WHEN IT comes to your money and financial hazards, it's not always such a good idea to seek out "any port in a storm." Money market mutual funds are the ultimate safe-harbor investment, but the seas can still be plenty rough if you pick the wrong one. Couple safe-but-boring returns with high fees or penalties and you're sure to be disappointed with the results.
With the stock market struggling to recoup losses and recapture growth, investors have been pulling billions of dollars from stock funds and pouring them into money funds. On the off chance that you are one of those people - or that you could be in the future - it's a good time to revisit the key factors in selecting a money fund.
Money funds are an easy-to-find, easy-to-choose option for your most conservative money. The method for picking one runs counter to the advice investors normally hear.
With stock and bond funds, the usual warning is to shun the hot performers to avoid any swift, sudden turnarounds.
In money funds, however, the best place to start your search is with the very top gainers. (You can get a good list at www.imoneynet.com.) To see why, let's cover some background on money funds and how they work.
Money market mutual funds invest in short-term instruments such as certificates of deposit and Treasury bills. Some create extra tax and safety benefits by purchasing only certain assets, such as municipal or government bonds.
The result is a fund with three key features: liquidity, safety and yield. Investors should decide which of those traits they most value - if it's safety, you might pick a fund that is 100 percent invested in Treasury securities, for example - and then pursue the right fund.
Most money funds have check-writing privileges, which make them a potential substitute for a checking account. Unlike bank accounts, money funds are not insured against loss, however.
The share value is a constant $1. Whenever the fund earns money - something that would ordinarily make the share price increase - it simply passes that dividend along to you in the form of additional shares. So, loosely speaking, if a fund has a 5 percent yield and you hold it for a year, every share you own will grow to be 1.05 shares.
Because of the rules governing money funds, virtually all are created equal. What separates a top money fund from the average is the amount of expenses charged to investors.
According to Connie Bugbee, editor of the Money Fund Report produced by iMoneynet.com, the average retail money fund currently carries a 0.74 percent expense ratio.
It's a lot less for the top funds, however, with half of the top 10 funds waiving some or all of their costs. (Currently, the only fund offering a complete fee waiver is Zurich YieldWise Municipal, while the highest expense ratio belongs to Delaware Cash Reserves B and C classes at 1.93 percent.) Because the holdings are so similar, the difference in yield between leaders and laggards is in the cost structure.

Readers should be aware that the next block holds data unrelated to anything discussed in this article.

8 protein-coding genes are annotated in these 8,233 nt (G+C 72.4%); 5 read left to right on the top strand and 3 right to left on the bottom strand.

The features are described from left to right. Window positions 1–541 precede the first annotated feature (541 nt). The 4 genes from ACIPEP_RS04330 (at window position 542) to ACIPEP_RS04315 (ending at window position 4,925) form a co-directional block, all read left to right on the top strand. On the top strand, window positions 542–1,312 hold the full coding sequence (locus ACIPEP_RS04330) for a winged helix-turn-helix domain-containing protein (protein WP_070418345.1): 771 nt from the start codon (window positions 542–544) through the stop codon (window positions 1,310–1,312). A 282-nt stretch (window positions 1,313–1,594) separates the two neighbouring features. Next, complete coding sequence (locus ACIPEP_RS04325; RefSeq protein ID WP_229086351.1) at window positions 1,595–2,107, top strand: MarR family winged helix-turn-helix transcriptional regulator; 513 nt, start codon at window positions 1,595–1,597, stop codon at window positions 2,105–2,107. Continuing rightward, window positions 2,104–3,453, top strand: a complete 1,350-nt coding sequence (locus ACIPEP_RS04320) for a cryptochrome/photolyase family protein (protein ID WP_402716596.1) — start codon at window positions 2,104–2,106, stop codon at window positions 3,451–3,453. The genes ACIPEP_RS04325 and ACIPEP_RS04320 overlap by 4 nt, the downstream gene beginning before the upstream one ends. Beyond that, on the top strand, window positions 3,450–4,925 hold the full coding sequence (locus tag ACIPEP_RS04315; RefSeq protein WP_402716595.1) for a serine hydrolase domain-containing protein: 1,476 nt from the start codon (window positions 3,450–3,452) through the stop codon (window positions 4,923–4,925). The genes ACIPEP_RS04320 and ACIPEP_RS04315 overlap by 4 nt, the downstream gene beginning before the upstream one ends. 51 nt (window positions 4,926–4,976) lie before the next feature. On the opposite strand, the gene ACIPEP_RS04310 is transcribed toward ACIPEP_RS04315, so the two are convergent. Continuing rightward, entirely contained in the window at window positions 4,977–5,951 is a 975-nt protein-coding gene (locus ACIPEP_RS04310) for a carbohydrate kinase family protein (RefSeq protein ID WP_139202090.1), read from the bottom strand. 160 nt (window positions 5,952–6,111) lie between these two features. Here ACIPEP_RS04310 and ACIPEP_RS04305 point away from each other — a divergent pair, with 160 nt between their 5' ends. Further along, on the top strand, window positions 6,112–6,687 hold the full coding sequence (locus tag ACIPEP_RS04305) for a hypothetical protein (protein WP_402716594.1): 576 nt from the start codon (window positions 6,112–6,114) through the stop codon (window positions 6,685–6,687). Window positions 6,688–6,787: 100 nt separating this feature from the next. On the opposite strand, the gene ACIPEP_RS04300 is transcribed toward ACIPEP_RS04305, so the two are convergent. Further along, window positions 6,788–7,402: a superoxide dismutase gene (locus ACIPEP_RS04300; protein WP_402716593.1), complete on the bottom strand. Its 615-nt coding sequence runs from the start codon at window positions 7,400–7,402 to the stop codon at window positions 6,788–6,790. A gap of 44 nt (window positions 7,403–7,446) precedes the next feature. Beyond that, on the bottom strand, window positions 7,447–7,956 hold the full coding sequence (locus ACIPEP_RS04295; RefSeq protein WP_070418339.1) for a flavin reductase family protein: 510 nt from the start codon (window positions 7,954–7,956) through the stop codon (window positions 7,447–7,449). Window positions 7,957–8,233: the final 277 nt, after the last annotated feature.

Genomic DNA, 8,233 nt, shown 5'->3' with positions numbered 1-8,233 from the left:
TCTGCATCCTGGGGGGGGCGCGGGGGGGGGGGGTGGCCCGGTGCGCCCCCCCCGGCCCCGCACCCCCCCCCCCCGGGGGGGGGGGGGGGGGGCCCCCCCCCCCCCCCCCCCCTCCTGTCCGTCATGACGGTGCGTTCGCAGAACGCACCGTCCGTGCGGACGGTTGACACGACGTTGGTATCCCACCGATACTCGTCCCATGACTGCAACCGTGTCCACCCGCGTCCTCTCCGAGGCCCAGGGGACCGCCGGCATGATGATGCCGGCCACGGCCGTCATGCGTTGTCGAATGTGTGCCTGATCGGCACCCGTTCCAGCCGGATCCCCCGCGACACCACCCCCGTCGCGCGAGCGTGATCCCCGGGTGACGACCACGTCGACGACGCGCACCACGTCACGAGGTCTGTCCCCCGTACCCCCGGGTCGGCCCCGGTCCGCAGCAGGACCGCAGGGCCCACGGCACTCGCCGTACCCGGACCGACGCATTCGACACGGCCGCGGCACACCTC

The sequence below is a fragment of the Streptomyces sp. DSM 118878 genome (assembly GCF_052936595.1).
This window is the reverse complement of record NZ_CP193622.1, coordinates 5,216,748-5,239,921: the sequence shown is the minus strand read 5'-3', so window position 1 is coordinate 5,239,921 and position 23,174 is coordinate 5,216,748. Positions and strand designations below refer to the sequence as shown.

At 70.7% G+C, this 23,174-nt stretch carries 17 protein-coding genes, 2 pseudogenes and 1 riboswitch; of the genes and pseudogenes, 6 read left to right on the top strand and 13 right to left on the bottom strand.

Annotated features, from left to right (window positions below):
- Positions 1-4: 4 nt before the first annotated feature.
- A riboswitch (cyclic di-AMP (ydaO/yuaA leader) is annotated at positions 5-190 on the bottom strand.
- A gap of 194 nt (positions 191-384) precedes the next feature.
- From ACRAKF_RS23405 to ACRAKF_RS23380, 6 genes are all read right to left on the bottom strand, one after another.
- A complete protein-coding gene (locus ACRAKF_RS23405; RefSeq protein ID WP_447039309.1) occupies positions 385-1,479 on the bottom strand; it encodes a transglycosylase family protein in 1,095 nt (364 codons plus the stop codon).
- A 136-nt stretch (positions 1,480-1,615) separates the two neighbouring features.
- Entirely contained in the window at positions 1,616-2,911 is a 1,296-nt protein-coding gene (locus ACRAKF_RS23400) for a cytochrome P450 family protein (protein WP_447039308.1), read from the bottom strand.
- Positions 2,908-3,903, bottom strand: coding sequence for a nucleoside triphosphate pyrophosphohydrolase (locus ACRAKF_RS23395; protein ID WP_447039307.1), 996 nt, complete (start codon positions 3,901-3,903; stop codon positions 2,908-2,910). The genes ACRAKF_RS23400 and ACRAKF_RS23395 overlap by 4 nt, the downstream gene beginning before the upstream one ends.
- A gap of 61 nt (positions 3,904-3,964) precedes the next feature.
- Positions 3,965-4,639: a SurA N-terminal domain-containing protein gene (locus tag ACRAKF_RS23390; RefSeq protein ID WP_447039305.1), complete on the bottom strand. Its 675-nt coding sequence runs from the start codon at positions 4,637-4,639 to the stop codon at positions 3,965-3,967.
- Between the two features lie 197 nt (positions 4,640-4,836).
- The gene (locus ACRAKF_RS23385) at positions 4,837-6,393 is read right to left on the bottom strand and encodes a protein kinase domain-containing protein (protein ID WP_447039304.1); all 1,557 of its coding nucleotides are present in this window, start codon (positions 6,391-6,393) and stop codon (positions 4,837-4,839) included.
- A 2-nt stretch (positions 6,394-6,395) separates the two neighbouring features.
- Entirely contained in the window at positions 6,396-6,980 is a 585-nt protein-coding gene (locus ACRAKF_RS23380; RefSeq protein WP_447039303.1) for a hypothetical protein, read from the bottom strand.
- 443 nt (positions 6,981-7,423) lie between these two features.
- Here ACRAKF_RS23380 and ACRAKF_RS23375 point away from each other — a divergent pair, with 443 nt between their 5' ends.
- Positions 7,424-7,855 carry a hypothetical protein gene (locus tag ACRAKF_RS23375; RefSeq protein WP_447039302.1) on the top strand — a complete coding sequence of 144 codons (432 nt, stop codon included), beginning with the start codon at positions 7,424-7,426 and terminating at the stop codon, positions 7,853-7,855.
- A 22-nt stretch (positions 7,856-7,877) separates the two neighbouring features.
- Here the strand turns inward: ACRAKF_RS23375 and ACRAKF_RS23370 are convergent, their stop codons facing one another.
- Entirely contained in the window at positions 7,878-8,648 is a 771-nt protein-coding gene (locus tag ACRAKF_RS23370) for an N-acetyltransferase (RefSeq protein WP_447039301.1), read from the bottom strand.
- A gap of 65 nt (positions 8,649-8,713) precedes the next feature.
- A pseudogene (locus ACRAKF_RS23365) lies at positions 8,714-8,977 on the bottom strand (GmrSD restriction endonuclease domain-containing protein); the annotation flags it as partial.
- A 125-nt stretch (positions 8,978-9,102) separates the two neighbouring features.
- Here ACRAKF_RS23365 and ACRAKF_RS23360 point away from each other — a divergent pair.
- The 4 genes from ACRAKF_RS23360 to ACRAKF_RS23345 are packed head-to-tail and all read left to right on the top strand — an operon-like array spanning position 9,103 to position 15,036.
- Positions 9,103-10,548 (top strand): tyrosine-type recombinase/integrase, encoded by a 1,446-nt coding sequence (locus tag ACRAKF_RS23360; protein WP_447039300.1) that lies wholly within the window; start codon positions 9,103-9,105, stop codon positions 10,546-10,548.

Waiving expenses is how fund companies attract money. Over time, however, most firms turn up the heat on that cash, raising management fees toward the norm and hoping that investors stay put.
Today's great fund could be tomorrow's middle-of-the-road offering if management cuts or discontinues a fee waiver.
That's why yield-hungry investors should consider dumping any fund that can't hold its place near the top of the charts.
Says Bugbee: "I'd never pay above 1 percent and would hesitate to pay 0.75 percent. I'm a firm believer that there are costs to these things, but paying too much for them is a waste of money." Beyond yield and safety concerns, a money fund becomes a convenience item. Match your needs to a fund's features.
If the fund is to function as a surrogate checking account, make sure any restrictions on the allowable number of checks or the minimum size of checks written each month are reasonable. Some money funds with check-writing limits impose big fees when you write additional checks; these kinds of penalties will quickly outweigh a fund's low expense ratio.
If your plan is to put the money back into stocks quickly and you want to avoid the lag time of moving checks around, the choice might be the fund offered by your primary fund or brokerage firm.
The minimum size of the account also can be an issue. Some of the funds with the best yields accept only accounts with $25,000 or more.
Learn the rules (and the consequences of breaking them) so you get the safe harbor you seek without the frustrations of landing in the wrong place.
In short, pick the fund that combines the features you want with the best available yield.
Chuck Jaffe is mutual funds columnist at the Boston Globe. He can be reached by e-mail at firstname.lastname@example.org or at the Boston Globe, Box 2378, Boston, Mass. 02107-2378.